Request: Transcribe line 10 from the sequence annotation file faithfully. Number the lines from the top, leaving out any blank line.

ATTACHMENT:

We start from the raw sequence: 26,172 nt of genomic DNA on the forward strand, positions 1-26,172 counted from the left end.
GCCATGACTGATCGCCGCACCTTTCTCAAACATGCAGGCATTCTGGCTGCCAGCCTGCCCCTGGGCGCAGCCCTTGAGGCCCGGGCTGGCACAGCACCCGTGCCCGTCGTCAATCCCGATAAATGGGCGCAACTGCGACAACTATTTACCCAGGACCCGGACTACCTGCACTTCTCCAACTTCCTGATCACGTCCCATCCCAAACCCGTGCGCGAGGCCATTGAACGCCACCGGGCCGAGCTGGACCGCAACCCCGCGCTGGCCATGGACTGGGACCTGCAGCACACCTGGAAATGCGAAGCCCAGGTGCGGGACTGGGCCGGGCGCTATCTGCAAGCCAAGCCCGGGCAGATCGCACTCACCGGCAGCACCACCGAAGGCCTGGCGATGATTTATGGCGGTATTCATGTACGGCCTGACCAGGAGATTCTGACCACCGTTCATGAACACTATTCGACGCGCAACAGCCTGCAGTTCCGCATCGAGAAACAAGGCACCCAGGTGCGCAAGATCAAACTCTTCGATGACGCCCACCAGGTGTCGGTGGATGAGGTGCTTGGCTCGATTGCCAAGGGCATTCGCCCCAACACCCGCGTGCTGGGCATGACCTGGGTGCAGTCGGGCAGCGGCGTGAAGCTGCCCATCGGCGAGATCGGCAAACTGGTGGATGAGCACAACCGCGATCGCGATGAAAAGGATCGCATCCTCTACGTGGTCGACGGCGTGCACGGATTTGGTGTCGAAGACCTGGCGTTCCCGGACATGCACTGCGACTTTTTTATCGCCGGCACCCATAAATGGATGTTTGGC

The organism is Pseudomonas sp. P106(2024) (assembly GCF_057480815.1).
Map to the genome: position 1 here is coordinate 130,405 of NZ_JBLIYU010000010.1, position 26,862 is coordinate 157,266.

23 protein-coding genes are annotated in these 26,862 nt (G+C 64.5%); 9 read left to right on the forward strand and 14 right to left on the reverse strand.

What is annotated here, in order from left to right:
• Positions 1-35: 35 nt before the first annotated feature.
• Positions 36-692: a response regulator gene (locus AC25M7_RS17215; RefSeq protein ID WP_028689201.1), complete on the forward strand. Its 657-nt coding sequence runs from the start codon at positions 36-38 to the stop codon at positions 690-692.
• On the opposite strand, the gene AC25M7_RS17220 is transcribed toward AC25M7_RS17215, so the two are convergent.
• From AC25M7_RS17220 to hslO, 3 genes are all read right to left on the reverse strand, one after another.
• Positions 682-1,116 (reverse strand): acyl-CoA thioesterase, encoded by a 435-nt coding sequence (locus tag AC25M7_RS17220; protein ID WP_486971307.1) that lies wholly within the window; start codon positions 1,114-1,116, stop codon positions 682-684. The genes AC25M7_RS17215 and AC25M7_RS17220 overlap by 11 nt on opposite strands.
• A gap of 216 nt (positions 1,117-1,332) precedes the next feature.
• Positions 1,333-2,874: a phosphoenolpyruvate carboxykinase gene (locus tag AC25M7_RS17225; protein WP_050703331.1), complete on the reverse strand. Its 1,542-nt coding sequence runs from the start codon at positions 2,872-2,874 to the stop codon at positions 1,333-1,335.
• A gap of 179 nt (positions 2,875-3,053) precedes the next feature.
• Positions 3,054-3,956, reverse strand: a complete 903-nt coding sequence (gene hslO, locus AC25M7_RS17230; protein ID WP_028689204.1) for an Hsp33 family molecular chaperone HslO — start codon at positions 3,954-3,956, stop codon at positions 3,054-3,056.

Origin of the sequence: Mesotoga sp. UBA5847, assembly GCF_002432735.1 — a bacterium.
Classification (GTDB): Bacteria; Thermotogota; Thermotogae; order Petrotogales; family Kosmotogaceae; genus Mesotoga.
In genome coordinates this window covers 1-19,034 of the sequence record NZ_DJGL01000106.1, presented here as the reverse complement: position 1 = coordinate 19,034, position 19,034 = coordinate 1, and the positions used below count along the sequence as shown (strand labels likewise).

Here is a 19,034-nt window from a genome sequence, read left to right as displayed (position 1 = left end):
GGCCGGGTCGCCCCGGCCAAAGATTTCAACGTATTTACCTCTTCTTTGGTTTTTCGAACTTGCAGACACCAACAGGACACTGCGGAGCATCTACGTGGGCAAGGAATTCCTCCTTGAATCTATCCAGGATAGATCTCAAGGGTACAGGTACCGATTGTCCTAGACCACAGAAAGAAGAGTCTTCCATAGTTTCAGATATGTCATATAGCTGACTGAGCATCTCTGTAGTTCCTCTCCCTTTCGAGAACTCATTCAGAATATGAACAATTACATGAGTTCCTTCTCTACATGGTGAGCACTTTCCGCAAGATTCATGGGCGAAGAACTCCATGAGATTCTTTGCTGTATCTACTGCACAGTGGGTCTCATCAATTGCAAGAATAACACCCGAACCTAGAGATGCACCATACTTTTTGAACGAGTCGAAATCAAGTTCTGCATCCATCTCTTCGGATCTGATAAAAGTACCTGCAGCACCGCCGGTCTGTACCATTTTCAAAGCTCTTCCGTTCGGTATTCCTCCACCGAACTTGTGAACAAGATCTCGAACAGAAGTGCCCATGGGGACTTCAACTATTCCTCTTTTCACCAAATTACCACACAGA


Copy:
• From AC25M7_RS17220 to hslO, 3 genes are all read right to left on the reverse strand, one after another.